180°

Love it or hate it, the hood scoop is what defines the look of a Subaru. It’s obviously not just a style thing and indeed serves a purpose. Traditionally, Subarus run top mount intercoolers. It allows for the least amount of turbo lag and is an efficient setup for the car, out of the factory. However, things become difficult when trying to run a larger turbo and in many cases, the TMIC won’t cut it.

Lots of Subaru owners (myself included) choose to run front mount intercoolers instead. While a larger core is hugely beneficial, there is a drawback: longer piping. The Blitz FMIC on my car features a maze of piping that runs up the left wheel well and underneath the block. This causes a lot of turbo lag and even my fairly small IHI VF34, doesn’t hit full boost until 4500rpm.

To combat this, many have chosen to run a rotated intake manifold.

For performance, it’s probably the most efficient setup with a FMIC and eliminates multiple feet of piping. This leaves more space in the engine bay and greatly reduces turbo lag. It’s a setup I’ve been considering for years and will eventually pursue, once my car is retired from daily duties.

It’s obviously not as easy as unbolting the intake manifold and rotating it. Custom piping will need to be fabricated and there will be fitment issues with the radiator. The Team Orange GDB (above) moved the car’s radiator to the trunk. So it’s not really the best solution for someone who’s concerned with reliability and ease of operation. But if you’re looking for the greatest amount of response coupled with the best cooling, it’s the only way to go.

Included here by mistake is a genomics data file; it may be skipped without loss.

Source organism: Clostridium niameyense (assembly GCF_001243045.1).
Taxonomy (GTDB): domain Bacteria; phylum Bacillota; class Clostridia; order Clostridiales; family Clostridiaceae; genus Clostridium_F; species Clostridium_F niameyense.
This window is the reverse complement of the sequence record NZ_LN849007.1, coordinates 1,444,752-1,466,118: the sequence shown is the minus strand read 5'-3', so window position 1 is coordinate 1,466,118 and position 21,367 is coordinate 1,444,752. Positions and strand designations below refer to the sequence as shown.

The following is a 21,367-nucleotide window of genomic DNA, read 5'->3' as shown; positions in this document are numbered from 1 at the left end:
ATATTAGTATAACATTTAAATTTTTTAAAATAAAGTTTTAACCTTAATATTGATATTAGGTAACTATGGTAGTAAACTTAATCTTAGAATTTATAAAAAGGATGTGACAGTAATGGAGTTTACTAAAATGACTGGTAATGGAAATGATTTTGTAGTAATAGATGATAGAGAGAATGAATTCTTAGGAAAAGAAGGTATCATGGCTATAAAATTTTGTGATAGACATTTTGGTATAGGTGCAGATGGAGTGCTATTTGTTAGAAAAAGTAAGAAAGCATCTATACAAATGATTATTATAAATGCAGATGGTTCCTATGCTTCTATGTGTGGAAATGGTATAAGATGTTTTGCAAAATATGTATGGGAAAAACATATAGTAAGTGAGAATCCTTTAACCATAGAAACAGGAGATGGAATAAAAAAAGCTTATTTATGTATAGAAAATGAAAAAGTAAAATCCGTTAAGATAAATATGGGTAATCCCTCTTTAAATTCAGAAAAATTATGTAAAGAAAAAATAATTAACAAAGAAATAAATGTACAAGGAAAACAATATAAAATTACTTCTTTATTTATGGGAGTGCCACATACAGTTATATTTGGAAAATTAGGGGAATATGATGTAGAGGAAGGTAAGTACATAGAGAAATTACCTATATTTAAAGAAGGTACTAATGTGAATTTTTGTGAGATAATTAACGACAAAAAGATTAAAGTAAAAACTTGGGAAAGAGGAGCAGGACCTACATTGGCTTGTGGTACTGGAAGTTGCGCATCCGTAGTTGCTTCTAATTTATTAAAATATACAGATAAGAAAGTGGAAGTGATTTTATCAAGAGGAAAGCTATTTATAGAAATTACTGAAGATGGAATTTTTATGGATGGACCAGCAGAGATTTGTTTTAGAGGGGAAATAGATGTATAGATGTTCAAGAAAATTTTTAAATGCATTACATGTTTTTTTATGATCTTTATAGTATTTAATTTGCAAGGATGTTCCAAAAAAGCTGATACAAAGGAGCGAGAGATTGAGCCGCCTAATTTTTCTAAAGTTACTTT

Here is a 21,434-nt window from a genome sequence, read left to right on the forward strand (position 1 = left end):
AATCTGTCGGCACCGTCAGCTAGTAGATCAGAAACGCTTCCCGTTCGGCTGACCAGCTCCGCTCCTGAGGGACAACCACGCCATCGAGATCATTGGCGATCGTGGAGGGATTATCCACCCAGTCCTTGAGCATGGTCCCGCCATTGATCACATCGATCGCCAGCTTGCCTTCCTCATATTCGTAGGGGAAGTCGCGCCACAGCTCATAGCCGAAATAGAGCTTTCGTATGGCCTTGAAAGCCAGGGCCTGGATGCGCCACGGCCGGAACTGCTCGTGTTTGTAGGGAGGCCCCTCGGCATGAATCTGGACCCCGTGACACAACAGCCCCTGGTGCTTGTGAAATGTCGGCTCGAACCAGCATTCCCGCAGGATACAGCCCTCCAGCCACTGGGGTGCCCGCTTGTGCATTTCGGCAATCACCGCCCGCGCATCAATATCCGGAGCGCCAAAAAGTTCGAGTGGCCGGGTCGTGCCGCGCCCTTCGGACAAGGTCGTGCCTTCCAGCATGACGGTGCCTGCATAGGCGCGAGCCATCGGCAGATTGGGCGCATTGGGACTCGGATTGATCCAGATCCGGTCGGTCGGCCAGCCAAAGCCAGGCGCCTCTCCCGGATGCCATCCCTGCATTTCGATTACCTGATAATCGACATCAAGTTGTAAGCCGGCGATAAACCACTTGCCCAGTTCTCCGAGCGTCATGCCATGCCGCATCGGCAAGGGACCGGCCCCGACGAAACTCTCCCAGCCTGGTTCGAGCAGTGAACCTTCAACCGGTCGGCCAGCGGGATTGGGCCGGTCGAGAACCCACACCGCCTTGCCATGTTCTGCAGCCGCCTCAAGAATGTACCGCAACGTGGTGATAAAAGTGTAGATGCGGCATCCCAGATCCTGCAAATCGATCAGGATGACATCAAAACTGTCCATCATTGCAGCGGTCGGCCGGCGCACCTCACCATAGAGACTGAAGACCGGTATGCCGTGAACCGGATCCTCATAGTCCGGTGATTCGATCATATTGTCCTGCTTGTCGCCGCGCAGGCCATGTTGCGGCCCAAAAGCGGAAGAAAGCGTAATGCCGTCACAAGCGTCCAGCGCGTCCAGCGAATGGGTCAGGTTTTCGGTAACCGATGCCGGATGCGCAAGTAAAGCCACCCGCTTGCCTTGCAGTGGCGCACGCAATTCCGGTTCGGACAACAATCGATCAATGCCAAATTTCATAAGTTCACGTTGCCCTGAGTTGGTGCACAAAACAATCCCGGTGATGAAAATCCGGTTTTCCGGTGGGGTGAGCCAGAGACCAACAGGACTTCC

For me aesthetics are also a consideration and you can’t deny that it greatly improves the look of the engine bay.

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5 Responses to “180°”

  1. earl Says:

    That’s running the ARC V-Mount, not the D1 trunk mounted radiator set up. But the IC is tiny on that set up, so I’m not really sure how effective it is. V-mount is unnecessary but reversing the intake manifold is a very good option and can be done fairly easily on the drive-by-wire cars (since stock wiring harness doesn’t need any modification) as long as you have a competent fabricator. Not too sure on the throttle cables, which I believe also has more vacuum nipples, so a few more minor issues arise. The biggest issue I ran into was deciding what to do about the alternator and then finding a proper-sized belt (I ditched the AC and relocated it and shaved down the housing to clear the block).

  2. johnisjdm Says:

    Yeah if I ever went FMIC (don’t think I will on the stock motor due to lag + love the scoop!) I’d love to do this. I’ve heard rumors that if you use a Legacy GT plastic intake manifold it’s somehow easier to rotate (?). Like you don’t lose the A/C compressor or whatever the main drawback is for the stock WRX mani.

    • earl Says:

      I like your thinking about FMIC not being necessarily being necessary, but don’t you think that should depend on the type of driving you do, and how much heat soak you can expect. not the motor set up?

      • One thing’s for sure. I don’t “need” a FMIC for my setup. If anything it’s hurting the car. The only reason I did it was for the ease of upgrading to a larger turbo and I got a great deal on it.

        Looking back, I think I would of held off. The car actually felt much better to drive when I was running the TMIC to pass smog a few months ago.

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